pear shortbread with shaved pecorino

An inspiration storm hit when I opened a package that came in the mail for me last week. A friend, who knows a thing or two about treasures, sent me this tin of cutters that she uncovered at a thrift store! I gave them each a bath and decided to start out with a classic shortbread recipe. Since I was using the pear shape, I made a pear glaze to coat the shortbread. To cut the sweetness, I added shaved slices of the salty Italian sheep’s milk cheese and topped it off with a toasted walnut. Flavor boomerangs! I will make these again with other fruit, cheese and nut combos. Fun little pick up snacks made with a super pick-me-up gift.

Cookies: I use Ina Garten’s Recipe.

Pear Glaze: In a saucepan, stir together one cup of pear nectar (I like Looza or Knudsen brands, but if you have time, I suppose you could make your own) and 2 T brown sugar. Add 1 T unsalted butter and bring to a boil. Simmer on low heat until liquid reduces by half (about 10 min).

Walnuts (optional): Toast 8-10 min. in 350-degree oven.

all you need is love (and yum)

I have been practicing my felt-cutting skills intermittently over the past few months. It all started with my niece’s party, a couple of co-worker gifts, and a birthday present for my sister. I just kept cutting out pennants and letters and putting them together (giddy over the idea of a felt swatch collection), and now I have a stack that need homes. So, as a simple sign of gratitude for clicking over to my blog, mail me your postal address at (or however it is we normally communicate) and let me know which ones you would like to have for yourself or to give to others. I know that each one will find the perfect place to proclaim YUM or remind LOVE.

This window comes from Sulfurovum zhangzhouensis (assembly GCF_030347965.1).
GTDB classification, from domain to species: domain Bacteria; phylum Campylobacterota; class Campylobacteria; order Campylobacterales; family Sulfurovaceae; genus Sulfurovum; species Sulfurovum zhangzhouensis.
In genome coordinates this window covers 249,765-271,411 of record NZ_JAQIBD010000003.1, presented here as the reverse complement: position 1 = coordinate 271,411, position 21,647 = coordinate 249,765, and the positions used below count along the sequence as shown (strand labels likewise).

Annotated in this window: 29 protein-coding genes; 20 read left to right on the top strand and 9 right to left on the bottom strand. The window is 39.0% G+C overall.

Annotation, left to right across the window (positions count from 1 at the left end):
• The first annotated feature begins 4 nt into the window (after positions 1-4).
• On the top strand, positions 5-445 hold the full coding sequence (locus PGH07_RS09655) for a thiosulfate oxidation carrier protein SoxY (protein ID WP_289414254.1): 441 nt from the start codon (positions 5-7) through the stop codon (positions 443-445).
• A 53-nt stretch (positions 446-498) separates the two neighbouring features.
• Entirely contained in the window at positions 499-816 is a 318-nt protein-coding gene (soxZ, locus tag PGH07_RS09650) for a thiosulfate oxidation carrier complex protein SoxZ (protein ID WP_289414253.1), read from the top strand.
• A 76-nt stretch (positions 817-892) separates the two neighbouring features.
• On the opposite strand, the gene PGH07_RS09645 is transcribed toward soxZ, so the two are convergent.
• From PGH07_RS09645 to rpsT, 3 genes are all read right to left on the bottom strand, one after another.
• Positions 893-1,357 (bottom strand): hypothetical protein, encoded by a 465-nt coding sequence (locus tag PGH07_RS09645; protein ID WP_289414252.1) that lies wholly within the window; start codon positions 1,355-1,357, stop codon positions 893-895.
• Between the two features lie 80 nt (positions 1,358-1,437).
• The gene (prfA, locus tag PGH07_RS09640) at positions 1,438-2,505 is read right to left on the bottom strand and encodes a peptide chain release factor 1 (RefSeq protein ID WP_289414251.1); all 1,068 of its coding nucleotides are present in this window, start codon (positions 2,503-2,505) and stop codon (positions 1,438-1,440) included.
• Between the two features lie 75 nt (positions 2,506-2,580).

day old donut hole bread pudding

Inspired by a menu item from an old restaurant on Indiana Avenue in Indianapolis over 50 years ago called Doyle’s Eat Shop, I made bread pudding from day old donuts. I happened to have a few leftover glazed applesauce donut holes from Heyerly’s Bakery, so I used those as the bread and made up my recipe based on what I had at my apartment. I learned about the magic of cardamom in bread pudding from my friend Lindsay, who could make her recipe blindfolded. Since the donut holes were glazed I didn’t use too much sugar and decided that butter was unnecessary. I also sprinkled a few walnuts over half. These would be good with a white chocolate sauce. I heated up some peach and raspberry preserves to top the warm, spicy, sweet substance.

For the puddin:
half about 2 dozen donut holes and stack in loaf pan / whisk together 2 eggs, 1 c cream, 1/8 c dark brown sugar, 1/2 t cardamom & pinch of nutmeg / pour over top of halved donut pile and press down till soaked / bake about 30 min in 375-degree oven or till loaf is springy to the touch

seattle window

I was sitting in my car watching the rain carry colored leaves off of the parking lot trees yesterday, and my thoughts drifted to the jewel-toned state of Washington. Then I realized that at this time last year I was in Seattle, so I dug up a few photos from that weekend.